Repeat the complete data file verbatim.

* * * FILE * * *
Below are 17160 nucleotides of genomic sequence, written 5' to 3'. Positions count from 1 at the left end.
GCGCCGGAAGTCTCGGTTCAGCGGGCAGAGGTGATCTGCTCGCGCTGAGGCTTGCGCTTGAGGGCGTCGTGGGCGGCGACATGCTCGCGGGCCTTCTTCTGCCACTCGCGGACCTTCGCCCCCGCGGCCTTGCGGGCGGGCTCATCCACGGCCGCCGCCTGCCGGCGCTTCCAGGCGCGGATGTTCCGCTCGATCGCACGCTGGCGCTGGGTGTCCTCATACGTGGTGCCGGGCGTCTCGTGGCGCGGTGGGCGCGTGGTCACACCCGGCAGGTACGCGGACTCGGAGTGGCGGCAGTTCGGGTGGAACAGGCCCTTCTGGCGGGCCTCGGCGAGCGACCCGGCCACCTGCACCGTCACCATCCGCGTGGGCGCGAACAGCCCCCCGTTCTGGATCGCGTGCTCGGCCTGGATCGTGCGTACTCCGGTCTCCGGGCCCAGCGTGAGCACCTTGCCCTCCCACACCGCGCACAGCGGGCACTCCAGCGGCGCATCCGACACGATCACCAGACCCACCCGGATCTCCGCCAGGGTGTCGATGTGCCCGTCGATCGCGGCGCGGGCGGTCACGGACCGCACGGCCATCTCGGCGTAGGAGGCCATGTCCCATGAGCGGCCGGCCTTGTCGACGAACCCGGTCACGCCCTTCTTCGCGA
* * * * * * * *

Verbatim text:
Below are 17160 nucleotides of genomic sequence, written 5' to 3'. Positions count from 1 at the left end.
GCGCCGGAAGTCTCGGTTCAGCGGGCAGAGGTGATCTGCTCGCGCTGAGGCTTGCGCTTGAGGGCGTCGTGGGCGGCGACATGCTCGCGGGCCTTCTTCTGCCACTCGCGGACCTTCGCCCCCGCGGCCTTGCGGGCGGGCTCATCCACGGCCGCCGCCTGCCGGCGCTTCCAGGCGCGGATGTTCCGCTCGATCGCACGCTGGCGCTGGGTGTCCTCATACGTGGTGCCGGGCGTCTCGTGGCGCGGTGGGCGCGTGGTCACACCCGGCAGGTACGCGGACTCGGAGTGGCGGCAGTTCGGGTGGAACAGGCCCTTCTGGCGGGCCTCGGCGAGCGACCCGGCCACCTGCACCGTCACCATCCGCGTGGGCGCGAACAGCCCCCCGTTCTGGATCGCGTGCTCGGCCTGGATCGTGCGTACTCCGGTCTCCGGGCCCAGCGTGAGCACCTTGCCCTCCCACACCGCGCACAGCGGGCACTCCAGCGGCGCATCCGACACGATCACCAGACCCACCCGGATCTCCGCCAGGGTGTCGATGTGCCCGTCGATCGCGGCGCGGGCGGTCACGGACCGCACGGCCATCTCGGCGTAGGAGGCCATGTCCCATGAGCGGCCGGCCTTGTCGACGAACCCGGTCACGCCCTTCTTCGCGA